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Comment
   
Added: 13 Jan 2021 13:11 GMT   

Zealand Rd E3 used to be called Auckland Road
Zealand Road E3 used to be called Auckland Road. I seen it on a Philips ABC of London dated about 1925. There is a coalhole cover in nearby Driffield R oad showing a suppliers address in Auckland Road.

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Lived here
Linda    
Added: 18 Feb 2021 22:03 GMT   

Pereira Street, E1
My grandfather Charles Suett lived in Periera Street & married a widowed neighbour there. They later moved to 33 Bullen House, Collingwood Street where my father was born.

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Born here
Carolyn Hirst   
Added: 16 Jul 2022 15:21 GMT   

Henry James Hirst
My second great grandfather Henry James Hirst was born at 18 New Road on 11 February 1861. He was the eighth of the eleven children of Rowland and Isabella Hirst. I think that this part of New Road was also known at the time as Gloucester Terrace.

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Comment
   
Added: 31 Oct 2022 18:47 GMT   

Memories
I lived at 7 Conder Street in a prefab from roughly 1965 to 1971 approx - happy memories- sad to see it is no more ?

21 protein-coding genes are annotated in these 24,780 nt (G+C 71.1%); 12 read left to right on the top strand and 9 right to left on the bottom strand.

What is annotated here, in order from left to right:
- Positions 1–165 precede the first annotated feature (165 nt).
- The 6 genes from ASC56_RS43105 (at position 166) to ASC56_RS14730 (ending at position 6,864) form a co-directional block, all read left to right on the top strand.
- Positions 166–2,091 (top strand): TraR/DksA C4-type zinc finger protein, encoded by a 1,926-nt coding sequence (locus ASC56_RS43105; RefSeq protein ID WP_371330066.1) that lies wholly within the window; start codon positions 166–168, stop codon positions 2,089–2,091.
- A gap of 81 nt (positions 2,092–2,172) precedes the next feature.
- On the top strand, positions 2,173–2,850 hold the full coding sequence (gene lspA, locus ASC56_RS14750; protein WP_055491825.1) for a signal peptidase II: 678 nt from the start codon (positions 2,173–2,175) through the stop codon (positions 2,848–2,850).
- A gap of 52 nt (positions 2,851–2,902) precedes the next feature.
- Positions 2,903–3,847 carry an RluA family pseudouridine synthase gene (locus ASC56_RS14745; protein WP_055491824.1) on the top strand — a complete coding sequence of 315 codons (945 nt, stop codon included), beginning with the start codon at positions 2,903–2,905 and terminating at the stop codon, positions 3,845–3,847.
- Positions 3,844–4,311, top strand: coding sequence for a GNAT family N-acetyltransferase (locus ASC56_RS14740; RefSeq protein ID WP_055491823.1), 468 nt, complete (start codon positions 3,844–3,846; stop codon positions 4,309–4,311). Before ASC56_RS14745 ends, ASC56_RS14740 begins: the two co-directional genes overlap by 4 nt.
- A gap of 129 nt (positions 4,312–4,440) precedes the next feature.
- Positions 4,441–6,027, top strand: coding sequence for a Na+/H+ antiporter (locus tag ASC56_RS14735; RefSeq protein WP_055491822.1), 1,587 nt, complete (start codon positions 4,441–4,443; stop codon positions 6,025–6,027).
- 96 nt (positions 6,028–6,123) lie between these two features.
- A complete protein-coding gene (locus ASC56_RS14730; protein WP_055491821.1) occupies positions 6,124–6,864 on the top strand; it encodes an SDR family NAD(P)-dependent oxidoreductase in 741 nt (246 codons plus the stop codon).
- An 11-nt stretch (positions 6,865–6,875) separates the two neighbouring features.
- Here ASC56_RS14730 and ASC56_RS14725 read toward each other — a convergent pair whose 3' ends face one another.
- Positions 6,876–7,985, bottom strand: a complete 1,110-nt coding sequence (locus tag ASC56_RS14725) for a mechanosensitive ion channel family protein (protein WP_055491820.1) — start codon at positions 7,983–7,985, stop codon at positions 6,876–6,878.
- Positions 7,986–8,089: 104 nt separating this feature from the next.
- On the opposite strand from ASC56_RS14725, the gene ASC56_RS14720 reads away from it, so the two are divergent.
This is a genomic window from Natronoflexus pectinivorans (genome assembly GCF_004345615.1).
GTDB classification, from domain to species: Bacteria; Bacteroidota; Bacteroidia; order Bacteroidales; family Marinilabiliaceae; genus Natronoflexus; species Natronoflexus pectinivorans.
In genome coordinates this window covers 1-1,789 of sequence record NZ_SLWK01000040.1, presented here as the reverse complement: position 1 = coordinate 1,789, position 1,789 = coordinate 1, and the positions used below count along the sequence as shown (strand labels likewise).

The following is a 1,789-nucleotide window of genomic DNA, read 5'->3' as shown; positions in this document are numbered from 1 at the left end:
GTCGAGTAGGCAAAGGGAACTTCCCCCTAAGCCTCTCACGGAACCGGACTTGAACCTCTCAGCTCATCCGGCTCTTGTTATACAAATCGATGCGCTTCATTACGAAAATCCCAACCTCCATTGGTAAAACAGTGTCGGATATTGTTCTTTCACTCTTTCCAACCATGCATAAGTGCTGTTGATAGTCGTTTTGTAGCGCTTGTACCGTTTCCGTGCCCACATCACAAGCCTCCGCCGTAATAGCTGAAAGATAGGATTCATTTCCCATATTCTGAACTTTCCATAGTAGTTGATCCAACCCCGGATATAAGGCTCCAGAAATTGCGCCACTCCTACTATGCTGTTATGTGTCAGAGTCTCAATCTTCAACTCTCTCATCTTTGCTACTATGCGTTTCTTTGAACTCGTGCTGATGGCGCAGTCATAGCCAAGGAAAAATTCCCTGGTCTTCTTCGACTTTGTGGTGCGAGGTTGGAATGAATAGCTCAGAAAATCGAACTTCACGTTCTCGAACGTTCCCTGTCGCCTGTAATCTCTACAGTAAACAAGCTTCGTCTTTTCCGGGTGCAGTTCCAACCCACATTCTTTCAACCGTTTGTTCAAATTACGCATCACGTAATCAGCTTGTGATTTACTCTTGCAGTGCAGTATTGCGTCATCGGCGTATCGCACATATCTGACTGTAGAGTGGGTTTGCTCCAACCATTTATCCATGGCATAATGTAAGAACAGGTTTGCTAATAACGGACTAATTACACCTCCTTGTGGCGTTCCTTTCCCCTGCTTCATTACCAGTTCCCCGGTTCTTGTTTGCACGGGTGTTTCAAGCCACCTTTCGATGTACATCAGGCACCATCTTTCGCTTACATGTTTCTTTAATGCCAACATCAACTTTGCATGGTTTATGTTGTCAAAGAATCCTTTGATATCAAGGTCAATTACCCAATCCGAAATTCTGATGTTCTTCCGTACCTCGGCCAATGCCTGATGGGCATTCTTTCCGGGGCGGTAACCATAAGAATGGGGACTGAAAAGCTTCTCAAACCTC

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LATEST LONDON-WIDE CONTRIBUTIONS TO THE PROJECT

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danny currie   
Added: 30 Nov 2022 18:39 GMT   

dads yard
ron currie had a car breaking yard in millers yard back in the 60s good old days

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Lynette beardwood   
Added: 29 Nov 2022 20:53 GMT   

Spy’s Club
Topham’s Hotel at 24-28 Ebury Street was called the Ebury Court Hotel. Its first proprietor was a Mrs Topham. In WW2 it was a favourite watering hole for the various intelligence organisations based in the Pimlico area. The first woman infiltrated into France in 1942, FANY Yvonne Rudellat, was recruited by the Special Operations Executive while working there. She died in Bergen Belsen in April 1945.

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Born here
   
Added: 16 Nov 2022 12:39 GMT   

The Pearce family lived in Gardnor Road
The Pearce family moved into Gardnor Road around 1900 after living in Fairfax walk, my Great grandfather, wife and there children are recorded living in number 4 Gardnor road in the 1911 census, yet I have been told my grand father was born in number 4 in 1902, generations of the Pearce continue living in number 4 as well other houses in the road up until the 1980’s